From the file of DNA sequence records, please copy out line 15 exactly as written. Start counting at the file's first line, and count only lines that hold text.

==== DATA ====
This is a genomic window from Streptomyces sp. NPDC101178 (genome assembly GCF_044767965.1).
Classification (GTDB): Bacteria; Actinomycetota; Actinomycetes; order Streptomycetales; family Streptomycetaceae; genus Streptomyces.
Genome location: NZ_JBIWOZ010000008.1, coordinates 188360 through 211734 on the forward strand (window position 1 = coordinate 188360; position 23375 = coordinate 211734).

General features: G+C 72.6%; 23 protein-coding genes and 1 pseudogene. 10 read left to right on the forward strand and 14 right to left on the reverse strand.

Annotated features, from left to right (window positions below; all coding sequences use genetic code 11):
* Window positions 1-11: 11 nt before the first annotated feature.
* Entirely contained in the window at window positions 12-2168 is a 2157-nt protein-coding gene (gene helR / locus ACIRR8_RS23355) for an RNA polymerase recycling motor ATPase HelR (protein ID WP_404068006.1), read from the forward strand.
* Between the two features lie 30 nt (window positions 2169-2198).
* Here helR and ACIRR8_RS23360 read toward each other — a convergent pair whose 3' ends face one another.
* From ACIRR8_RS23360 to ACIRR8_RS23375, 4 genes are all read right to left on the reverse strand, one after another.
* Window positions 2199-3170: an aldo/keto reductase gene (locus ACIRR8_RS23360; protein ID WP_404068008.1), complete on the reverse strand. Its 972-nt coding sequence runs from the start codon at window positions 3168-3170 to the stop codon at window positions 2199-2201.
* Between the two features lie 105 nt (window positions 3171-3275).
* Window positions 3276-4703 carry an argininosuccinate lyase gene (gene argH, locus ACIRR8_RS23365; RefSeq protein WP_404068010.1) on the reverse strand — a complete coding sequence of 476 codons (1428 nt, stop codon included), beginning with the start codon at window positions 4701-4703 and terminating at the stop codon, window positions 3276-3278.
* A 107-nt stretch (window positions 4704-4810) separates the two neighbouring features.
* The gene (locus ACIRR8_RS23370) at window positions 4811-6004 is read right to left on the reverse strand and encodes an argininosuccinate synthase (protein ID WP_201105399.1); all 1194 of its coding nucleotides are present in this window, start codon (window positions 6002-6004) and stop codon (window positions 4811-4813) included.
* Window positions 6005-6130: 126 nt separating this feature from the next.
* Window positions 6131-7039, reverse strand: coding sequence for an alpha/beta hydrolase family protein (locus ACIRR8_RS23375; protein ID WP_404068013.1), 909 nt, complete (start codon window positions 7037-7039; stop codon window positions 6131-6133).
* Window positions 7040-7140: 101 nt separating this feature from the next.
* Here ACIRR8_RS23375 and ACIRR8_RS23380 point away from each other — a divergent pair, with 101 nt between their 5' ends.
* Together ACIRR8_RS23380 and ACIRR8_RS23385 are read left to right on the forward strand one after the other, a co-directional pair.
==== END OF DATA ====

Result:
* The gene (locus ACIRR8_RS23370) at window positions 4811-6004 is read right to left on the reverse strand and encodes an argininosuccinate synthase (protein ID WP_201105399.1); all 1194 of its coding nucleotides are present in this window, start codon (window positions 6002-6004) and stop codon (window positions 4811-4813) included.